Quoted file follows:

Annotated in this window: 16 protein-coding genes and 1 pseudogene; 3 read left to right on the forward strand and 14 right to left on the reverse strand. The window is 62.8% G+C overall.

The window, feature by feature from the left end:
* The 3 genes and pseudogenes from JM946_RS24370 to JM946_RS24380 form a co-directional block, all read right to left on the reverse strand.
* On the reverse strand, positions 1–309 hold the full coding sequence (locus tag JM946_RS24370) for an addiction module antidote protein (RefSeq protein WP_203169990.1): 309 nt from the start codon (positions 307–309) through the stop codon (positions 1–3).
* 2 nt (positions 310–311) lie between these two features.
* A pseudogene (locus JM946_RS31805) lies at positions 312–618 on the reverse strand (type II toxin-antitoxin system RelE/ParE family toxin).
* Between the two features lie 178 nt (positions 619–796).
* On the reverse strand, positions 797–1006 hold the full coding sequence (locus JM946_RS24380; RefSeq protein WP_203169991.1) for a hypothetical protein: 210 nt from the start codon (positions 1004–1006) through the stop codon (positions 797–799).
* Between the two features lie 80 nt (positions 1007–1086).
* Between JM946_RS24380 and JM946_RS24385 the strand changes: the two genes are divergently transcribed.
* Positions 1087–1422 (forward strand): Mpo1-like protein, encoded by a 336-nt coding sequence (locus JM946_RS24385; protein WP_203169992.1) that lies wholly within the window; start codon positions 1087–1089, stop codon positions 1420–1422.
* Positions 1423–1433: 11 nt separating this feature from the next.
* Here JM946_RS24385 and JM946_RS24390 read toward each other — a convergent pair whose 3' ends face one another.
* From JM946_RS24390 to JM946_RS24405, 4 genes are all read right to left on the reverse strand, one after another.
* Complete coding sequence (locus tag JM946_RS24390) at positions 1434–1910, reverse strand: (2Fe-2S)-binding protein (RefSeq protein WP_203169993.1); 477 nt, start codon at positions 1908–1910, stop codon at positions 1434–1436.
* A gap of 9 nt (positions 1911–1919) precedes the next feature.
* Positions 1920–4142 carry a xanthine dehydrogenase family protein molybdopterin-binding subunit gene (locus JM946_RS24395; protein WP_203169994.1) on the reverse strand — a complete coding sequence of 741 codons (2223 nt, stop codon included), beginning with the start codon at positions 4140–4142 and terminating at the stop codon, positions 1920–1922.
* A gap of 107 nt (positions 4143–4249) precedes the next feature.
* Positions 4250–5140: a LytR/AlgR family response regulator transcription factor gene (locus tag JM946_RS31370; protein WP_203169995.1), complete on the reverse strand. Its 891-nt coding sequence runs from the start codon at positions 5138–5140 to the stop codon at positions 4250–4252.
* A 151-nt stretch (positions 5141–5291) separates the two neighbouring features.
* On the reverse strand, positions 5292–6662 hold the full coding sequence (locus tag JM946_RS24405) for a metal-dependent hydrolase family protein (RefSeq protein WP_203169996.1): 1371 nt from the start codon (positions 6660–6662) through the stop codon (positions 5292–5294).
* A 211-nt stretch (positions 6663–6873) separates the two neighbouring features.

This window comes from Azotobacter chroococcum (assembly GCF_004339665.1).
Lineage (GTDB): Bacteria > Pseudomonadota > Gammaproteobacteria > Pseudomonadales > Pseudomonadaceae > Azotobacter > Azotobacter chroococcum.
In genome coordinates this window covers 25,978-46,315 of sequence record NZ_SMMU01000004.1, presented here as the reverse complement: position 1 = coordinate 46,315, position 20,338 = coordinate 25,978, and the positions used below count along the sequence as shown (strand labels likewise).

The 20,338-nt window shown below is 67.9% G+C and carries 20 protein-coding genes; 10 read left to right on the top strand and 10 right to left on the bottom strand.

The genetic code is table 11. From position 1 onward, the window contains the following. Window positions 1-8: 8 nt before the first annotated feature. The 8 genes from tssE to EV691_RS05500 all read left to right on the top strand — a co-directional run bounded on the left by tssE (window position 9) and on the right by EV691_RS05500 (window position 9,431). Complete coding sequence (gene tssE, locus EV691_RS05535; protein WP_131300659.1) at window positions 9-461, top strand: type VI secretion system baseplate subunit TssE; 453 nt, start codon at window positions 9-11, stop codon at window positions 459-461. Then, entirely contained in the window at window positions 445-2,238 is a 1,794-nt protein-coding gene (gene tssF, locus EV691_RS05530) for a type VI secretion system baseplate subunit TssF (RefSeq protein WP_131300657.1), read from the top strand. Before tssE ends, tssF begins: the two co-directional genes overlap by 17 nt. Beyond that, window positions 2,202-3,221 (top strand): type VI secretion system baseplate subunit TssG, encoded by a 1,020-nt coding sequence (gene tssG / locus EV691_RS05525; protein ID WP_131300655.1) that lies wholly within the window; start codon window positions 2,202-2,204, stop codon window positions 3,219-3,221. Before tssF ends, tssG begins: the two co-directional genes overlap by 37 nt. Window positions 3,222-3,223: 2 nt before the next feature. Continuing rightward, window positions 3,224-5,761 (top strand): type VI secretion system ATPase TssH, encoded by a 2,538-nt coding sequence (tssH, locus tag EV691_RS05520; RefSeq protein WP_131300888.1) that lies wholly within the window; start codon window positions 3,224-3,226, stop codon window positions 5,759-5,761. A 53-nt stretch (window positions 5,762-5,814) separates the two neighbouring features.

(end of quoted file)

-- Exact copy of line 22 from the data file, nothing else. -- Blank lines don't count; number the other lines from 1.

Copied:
* A 211-nt stretch (positions 6663–6873) separates the two neighbouring features.